Attention, Johnson Countians: If you want to do your part against polluted streams and ponds, there’s a free soil test with your name on it at the Kansas State Research and Extension Office.
The office hopes to do 200 soil tests before the end of the year as part of an effort to prevent excess fertilizer from making its way into the water, said Dennis Patton, horticultural agent. The idea is to show residents how much fertilizer they need, so they won’t overdo it.
The effort is a partnership between the extension office and the Johnson County Stormwater Management Program. The county budgets about $15,000 a year for 1,000 soil tests. So far, about 758 have been done, Patton said.
The funding comes from a one-tenth-cent countywide sales tax and is part of the public outreach required by the Kansas Department of Health and the Environment, said Heather Schmidt, county water quality specialist. The soil test program is now in its third year, she said.
No reservations or special equipment is needed, Patton said. To get the soil test, residents should just bring about two cups of their soil in a plastic bag into the extension office at 11811 S. Sunset Drive, Suite 1500, Olathe. The soil then goes off to Kansas State University for analysis. When the results return, the extension office interprets the numbers and gives advice about the type and amount of fertilizer to use. Normally, all that would cost $12, Patton said.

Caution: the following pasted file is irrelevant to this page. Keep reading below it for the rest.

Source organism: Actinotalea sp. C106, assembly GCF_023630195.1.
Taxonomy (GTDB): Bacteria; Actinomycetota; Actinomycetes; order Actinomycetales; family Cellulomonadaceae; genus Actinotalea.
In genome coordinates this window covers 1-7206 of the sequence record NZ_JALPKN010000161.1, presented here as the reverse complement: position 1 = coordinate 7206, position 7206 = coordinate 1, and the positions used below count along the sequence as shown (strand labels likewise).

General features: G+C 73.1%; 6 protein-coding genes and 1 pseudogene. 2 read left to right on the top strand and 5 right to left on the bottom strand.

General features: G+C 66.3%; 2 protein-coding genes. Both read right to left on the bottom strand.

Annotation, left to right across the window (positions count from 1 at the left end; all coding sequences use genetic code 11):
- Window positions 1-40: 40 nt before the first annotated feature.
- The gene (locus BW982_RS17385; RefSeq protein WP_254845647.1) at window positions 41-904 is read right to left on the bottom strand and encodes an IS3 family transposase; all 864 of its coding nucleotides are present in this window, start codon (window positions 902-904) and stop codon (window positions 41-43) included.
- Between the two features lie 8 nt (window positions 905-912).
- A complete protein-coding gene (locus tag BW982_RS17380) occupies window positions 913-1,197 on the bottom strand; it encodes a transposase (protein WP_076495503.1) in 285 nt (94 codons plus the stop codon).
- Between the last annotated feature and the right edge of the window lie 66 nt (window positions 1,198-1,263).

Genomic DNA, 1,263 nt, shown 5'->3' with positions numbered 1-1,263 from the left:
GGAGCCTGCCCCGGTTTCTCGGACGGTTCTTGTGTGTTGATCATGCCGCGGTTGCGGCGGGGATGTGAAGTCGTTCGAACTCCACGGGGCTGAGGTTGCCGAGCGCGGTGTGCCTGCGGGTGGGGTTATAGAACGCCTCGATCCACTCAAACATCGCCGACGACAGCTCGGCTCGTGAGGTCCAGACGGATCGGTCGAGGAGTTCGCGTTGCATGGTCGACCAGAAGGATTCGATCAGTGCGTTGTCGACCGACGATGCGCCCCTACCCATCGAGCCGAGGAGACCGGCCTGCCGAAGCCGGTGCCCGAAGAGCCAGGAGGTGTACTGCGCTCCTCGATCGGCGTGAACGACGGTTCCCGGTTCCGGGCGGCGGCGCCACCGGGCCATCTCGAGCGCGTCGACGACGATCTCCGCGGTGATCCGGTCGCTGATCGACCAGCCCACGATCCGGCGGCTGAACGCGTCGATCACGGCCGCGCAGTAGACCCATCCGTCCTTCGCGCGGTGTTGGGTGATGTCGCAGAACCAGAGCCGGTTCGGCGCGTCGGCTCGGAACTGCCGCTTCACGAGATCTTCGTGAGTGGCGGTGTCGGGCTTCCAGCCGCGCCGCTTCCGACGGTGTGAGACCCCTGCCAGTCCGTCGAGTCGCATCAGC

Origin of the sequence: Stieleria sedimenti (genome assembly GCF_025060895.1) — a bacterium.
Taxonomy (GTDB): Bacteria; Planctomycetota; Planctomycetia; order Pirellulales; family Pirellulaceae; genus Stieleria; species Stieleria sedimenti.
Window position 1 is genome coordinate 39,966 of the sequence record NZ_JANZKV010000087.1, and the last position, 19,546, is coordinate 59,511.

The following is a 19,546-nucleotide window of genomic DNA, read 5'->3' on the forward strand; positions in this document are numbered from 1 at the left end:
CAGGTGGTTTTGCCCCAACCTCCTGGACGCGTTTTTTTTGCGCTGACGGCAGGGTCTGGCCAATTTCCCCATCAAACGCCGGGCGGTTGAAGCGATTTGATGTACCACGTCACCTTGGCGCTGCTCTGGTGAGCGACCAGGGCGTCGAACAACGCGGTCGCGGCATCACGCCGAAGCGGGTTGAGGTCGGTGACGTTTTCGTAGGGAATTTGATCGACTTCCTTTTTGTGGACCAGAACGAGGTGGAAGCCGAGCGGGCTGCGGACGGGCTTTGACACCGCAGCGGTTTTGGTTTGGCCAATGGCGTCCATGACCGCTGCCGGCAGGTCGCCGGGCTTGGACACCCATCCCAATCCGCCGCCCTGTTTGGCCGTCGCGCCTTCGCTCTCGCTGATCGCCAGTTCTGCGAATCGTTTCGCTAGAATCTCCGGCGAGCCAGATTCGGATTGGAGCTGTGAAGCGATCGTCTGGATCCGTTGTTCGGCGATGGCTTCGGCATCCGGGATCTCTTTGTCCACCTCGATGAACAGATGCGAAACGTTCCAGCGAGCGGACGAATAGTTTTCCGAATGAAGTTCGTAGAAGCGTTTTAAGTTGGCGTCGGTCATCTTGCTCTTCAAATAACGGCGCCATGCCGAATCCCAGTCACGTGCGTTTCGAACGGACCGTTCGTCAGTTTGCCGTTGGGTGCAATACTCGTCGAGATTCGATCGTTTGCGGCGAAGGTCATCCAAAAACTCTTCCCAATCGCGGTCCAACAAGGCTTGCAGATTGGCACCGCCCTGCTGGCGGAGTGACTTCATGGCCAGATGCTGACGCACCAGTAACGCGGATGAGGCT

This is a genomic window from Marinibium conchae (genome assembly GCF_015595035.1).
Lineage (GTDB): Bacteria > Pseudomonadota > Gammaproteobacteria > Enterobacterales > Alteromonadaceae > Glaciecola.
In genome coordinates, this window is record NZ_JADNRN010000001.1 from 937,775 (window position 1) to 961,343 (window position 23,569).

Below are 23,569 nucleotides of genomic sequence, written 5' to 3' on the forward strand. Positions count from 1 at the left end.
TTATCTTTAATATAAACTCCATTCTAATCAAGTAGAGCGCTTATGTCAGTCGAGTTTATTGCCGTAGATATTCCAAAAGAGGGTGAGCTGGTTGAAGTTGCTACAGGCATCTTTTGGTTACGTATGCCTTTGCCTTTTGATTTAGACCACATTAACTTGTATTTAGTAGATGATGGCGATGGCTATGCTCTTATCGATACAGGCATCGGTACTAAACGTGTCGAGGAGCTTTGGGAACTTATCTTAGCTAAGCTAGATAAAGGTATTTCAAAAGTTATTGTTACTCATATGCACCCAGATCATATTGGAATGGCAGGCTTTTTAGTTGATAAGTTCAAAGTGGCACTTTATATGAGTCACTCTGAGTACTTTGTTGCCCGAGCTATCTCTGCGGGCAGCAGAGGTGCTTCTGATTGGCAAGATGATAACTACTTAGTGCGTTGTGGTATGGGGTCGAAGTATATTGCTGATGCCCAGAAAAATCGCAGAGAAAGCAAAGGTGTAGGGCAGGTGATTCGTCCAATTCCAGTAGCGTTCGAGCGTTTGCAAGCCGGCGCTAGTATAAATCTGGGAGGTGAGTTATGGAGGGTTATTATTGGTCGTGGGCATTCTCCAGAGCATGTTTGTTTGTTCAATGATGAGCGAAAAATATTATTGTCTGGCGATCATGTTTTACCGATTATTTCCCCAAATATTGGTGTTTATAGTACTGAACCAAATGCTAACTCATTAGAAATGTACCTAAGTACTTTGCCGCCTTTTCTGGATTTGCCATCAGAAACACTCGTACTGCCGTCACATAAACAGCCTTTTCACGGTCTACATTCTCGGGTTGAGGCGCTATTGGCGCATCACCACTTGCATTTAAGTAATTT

The best way to take a soil sample is to go around your property taking scoops of dirt from two to four inches below surface in six or seven places, Patton said. Then mix all that dirt in a big container and spoon out about two cups for the test. That method gives a true reading of the area’s needs.
“If you get the sample all from one place, that could be the spot you spilled fertilizer last year,” he said.
One of the most common mistakes people make is in overfertilizing or spreading it over sidewalks and driveways, he said. When that happens, extra nitrogen and phosphorus washes out and causes algae blooms in the streams.
Stormwater officials take a lot of calls about algae in the summer, Schmidt said. “One of the ways people can help keep their contributions to pollution to a minimum is to know what their lawn care needs are,” she said.
The soil tests take the guesswork out for gardeners, Patton said. “To really do it right involves math and very few adults want to do math,” he said.
The growing season is over, but fall and early winter are still good times for the tests, Patton said. In November and December, there’s plenty of time to look at the results and plan for next spring.